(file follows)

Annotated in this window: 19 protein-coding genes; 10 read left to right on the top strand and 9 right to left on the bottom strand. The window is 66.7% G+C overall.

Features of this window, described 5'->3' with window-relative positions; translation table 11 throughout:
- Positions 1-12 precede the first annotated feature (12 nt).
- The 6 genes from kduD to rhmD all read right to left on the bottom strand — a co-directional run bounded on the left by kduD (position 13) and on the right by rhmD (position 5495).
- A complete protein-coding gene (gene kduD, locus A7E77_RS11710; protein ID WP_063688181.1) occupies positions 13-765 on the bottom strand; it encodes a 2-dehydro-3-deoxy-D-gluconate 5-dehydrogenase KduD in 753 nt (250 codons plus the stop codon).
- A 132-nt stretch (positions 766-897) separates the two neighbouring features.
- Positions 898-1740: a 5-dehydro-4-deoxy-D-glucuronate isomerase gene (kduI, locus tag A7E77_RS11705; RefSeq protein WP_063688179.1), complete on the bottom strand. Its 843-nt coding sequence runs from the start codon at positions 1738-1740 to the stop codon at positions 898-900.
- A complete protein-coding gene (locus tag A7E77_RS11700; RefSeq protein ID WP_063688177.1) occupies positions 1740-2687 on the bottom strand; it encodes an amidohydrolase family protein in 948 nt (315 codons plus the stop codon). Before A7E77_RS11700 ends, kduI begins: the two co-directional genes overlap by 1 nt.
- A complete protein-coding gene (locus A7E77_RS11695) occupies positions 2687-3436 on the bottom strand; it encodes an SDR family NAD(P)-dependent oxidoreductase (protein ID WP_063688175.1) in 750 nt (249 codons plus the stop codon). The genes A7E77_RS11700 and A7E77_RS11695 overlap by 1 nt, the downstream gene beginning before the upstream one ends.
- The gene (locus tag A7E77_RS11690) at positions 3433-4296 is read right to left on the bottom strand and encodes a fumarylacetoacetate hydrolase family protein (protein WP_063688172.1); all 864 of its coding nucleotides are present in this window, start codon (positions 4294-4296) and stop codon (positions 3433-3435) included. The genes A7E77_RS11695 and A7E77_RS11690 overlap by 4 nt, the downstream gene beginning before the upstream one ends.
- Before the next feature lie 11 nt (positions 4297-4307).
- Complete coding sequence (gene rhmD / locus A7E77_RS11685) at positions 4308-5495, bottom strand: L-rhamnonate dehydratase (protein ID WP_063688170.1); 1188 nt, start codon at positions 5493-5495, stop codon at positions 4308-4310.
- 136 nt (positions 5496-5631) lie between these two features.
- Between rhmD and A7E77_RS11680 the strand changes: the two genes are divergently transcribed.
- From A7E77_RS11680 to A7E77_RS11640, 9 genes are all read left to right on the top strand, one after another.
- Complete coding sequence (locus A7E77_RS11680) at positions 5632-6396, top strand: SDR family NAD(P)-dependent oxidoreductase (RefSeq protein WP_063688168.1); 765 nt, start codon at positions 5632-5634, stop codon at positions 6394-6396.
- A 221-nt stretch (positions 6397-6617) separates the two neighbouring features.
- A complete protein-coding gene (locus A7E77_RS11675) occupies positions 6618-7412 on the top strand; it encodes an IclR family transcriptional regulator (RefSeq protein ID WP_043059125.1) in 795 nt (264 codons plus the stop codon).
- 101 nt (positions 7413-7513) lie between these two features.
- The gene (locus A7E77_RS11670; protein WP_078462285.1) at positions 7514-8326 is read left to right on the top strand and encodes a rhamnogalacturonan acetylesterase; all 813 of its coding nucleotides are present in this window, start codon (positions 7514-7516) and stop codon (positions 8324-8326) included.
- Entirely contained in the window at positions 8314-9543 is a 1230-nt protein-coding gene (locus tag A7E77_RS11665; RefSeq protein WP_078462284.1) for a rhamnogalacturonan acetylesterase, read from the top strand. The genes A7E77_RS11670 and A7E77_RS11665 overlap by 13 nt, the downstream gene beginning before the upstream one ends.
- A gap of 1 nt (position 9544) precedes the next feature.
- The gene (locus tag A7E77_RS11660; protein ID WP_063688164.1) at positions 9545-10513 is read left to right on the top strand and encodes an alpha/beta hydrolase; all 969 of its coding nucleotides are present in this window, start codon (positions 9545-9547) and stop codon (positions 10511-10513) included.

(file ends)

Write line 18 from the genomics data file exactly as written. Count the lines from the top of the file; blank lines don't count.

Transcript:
- A complete protein-coding gene (locus A7E77_RS11675) occupies positions 6618-7412 on the top strand; it encodes an IclR family transcriptional regulator (RefSeq protein ID WP_043059125.1) in 795 nt (264 codons plus the stop codon).